Exploring proteins,
  chemicals and their
      interactions
with STRING and STITCH
       Michael Kuhn
(talk and practical session)
interactions of proteins
     and chemicals
example



Tryptophan synthase beta chain
         E. Coli K12
example



  aspirin
Homo sapiens
STRING: version 8.3
    soon: version 9
interactions of proteins


  STITCH: version 2
    interactions of
proteins and ch...
content




STRING 8
630 genomes



only completely sequenced genomes

    STRING 9: >1100 genomes
2.5 million genes




   (not proteins)
74,000 chemicals




(including 2200 drugs)
many sources of
 interactions
genomic context methods
gene neighborhood
gene fusion
phylogenetic profiles
curated knowledge
experimental evidence




      T
co-expression




GEO: Gene Expression Omnibus
experimental databases
literature
variable quality




different “raw scores”
benchmarking



calibrate against “gold standard”
             (KEGG)
probabilistic scores




e.g. “70% chance for an association”
combine all evidence
Bayesian scoring scheme
e.g.: two scores of 0.7
combined probability: ?
e.g.: two scores of 0.7
combined probability: 0.91



      1-   (1-0.7) 2   = 0.91
evidence spread
over many species
evidence transfer
transfer by orthology




  (or “fuzzy orthology”)
von Mering et al., Nucleic Acids Research, 2005
von Mering et al., Nucleic Acids Research, 2005
two modes
proteins mode
von Mering et al., Nucleic Acids Research, 2005
maximum specificity
   lower coverage



information will be relevant for
       selected species
COG mode




“clusters of orthologous groups”
von Mering et al., Nucleic Acids Research, 2005
higher coverage
     lower specificity


 includes all available evidence

some orthologous groups are too
     large to be...
STRING plans

• next big release (9.0):
 • coming end of 2010 / early 2011
 • more genomes
 • allow users to add more data...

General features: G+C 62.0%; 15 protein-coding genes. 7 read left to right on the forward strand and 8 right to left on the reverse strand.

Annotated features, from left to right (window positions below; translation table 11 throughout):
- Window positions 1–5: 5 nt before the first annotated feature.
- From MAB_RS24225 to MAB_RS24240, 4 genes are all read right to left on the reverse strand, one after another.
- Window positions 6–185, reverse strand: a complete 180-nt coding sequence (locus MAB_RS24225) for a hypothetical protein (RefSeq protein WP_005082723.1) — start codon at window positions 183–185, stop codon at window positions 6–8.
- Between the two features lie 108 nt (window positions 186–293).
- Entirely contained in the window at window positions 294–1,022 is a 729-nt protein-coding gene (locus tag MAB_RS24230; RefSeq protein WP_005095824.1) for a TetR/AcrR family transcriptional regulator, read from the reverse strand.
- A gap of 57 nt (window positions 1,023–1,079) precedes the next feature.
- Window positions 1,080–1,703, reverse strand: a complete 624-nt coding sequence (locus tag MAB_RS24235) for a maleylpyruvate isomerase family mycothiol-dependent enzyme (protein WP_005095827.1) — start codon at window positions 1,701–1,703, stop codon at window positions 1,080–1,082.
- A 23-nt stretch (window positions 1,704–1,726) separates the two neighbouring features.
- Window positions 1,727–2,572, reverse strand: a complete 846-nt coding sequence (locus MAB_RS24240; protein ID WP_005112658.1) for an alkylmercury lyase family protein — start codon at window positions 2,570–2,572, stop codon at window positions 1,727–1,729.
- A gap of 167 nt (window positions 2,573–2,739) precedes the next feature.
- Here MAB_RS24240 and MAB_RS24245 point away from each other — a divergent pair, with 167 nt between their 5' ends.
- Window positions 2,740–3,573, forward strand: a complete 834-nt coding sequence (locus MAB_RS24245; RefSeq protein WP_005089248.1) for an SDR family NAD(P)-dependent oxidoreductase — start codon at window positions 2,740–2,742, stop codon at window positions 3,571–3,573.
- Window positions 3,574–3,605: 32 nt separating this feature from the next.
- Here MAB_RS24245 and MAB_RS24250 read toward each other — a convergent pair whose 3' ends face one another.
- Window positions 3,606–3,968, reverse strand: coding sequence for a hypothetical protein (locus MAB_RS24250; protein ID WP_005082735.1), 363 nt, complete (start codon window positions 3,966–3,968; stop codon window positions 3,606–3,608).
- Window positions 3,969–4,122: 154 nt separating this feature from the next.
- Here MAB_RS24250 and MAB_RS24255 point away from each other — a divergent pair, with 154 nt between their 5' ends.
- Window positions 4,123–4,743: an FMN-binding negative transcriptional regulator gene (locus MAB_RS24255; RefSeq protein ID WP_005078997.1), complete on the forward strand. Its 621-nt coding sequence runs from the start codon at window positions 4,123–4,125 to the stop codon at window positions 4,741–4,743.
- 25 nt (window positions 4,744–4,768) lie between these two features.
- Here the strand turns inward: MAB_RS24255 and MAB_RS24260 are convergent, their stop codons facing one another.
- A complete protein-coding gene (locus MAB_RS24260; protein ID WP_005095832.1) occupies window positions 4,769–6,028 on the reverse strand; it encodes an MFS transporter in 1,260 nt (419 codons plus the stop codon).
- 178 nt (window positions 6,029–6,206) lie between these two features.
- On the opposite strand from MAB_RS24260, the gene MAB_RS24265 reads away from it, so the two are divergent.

STITCH plans

• next minor release (2.1):
 • add ChEMBLdb
• next big release (3.0):
 • “zoom” into stereo-isomers, salt fo...
Acknowledgements
STRING
Christian von Mering   STITCH
Lars Juhl Jensen       Damian Szklarczyk
Manuel Stark           Andr...
string-db.org
Jensen et al., NAR Database Issue 2009




      stitch-db.org
Kuhn et al., NAR Database Issue 2010
STRING/STITCH tutorial
STRING/STITCH tutorial
STRING/STITCH tutorial
STRING/STITCH tutorial
STRING/STITCH tutorial
STRING/STITCH tutorial
STRING/STITCH tutorial
STRING/STITCH tutorial
STRING/STITCH tutorial
STRING/STITCH tutorial
STRING/STITCH tutorial
STRING/STITCH tutorial
STRING/STITCH tutorial
STRING/STITCH tutorial
STRING/STITCH tutorial
STRING/STITCH tutorial
STRING/STITCH tutorial
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STRING/STITCH tutorial

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Talk about STRING and STITCH, given as part of the EMBO Practical Course 'Computational aspects of protein structure determination and analysis: from data to structure to function' at the EBI in Hinxton (Sept. 10, 2010)

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  • next: neighborhood view
  • next: text mining


  • next: actions aspirin -- PTGS1






  • four different areas of sources
  • especially for procaryotes

























  • In this mode, STRING predicts interaction partners for one protein in a specific species.

    This allows for maximum specificity, but has slightly lower coverage. Why? Because, in protein mode, STRING does not precisely know about orthologs in other species - instead, it resorts to estimating orthology through sequence similarity searches. In short, interaction information is transferred between species based on 'degree of orthology' (whereby 'degree of orthology' is a measure of how confident STRING is that two proteins are orthologs. The measure is derived from all-against-all similarity searches, and takes into account putative paralogs in both species. The fewer paralogs there are, the more confident STRING is about orthology).



  • In this mode, STRING predicts interaction partners for a group of orthologous proteins.